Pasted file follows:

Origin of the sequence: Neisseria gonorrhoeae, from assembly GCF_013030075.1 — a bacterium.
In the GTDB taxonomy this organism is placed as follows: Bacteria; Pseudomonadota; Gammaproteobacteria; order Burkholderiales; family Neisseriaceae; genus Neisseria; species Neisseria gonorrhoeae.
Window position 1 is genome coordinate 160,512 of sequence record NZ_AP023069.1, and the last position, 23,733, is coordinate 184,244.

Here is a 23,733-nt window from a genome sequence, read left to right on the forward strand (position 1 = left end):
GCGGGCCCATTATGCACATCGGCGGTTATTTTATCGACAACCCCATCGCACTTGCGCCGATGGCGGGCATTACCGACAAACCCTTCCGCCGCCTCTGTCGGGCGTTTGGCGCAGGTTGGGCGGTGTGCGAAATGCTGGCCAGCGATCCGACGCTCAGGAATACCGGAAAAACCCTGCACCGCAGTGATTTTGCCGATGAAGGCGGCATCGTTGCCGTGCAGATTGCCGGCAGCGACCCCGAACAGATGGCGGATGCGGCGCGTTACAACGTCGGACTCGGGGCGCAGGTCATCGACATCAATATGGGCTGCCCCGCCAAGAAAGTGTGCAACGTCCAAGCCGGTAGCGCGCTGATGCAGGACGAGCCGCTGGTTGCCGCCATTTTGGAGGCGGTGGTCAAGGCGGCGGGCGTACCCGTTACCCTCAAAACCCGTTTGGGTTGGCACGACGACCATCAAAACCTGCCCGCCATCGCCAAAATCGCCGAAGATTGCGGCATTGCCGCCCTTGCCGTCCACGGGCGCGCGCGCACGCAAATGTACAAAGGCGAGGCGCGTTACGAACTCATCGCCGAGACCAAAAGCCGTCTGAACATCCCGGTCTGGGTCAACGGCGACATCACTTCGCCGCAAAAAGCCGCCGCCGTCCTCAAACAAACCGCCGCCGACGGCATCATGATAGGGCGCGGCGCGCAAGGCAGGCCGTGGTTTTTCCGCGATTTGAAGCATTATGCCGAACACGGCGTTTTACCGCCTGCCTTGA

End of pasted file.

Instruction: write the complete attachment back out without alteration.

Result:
Origin of the sequence: Neisseria gonorrhoeae, from assembly GCF_013030075.1 — a bacterium.
In the GTDB taxonomy this organism is placed as follows: Bacteria; Pseudomonadota; Gammaproteobacteria; order Burkholderiales; family Neisseriaceae; genus Neisseria; species Neisseria gonorrhoeae.
Window position 1 is genome coordinate 160,512 of sequence record NZ_AP023069.1, and the last position, 23,733, is coordinate 184,244.

Here is a 23,733-nt window from a genome sequence, read left to right on the forward strand (position 1 = left end):
GCGGGCCCATTATGCACATCGGCGGTTATTTTATCGACAACCCCATCGCACTTGCGCCGATGGCGGGCATTACCGACAAACCCTTCCGCCGCCTCTGTCGGGCGTTTGGCGCAGGTTGGGCGGTGTGCGAAATGCTGGCCAGCGATCCGACGCTCAGGAATACCGGAAAAACCCTGCACCGCAGTGATTTTGCCGATGAAGGCGGCATCGTTGCCGTGCAGATTGCCGGCAGCGACCCCGAACAGATGGCGGATGCGGCGCGTTACAACGTCGGACTCGGGGCGCAGGTCATCGACATCAATATGGGCTGCCCCGCCAAGAAAGTGTGCAACGTCCAAGCCGGTAGCGCGCTGATGCAGGACGAGCCGCTGGTTGCCGCCATTTTGGAGGCGGTGGTCAAGGCGGCGGGCGTACCCGTTACCCTCAAAACCCGTTTGGGTTGGCACGACGACCATCAAAACCTGCCCGCCATCGCCAAAATCGCCGAAGATTGCGGCATTGCCGCCCTTGCCGTCCACGGGCGCGCGCGCACGCAAATGTACAAAGGCGAGGCGCGTTACGAACTCATCGCCGAGACCAAAAGCCGTCTGAACATCCCGGTCTGGGTCAACGGCGACATCACTTCGCCGCAAAAAGCCGCCGCCGTCCTCAAACAAACCGCCGCCGACGGCATCATGATAGGGCGCGGCGCGCAAGGCAGGCCGTGGTTTTTCCGCGATTTGAAGCATTATGCCGAACACGGCGTTTTACCGCCTGCCTTGA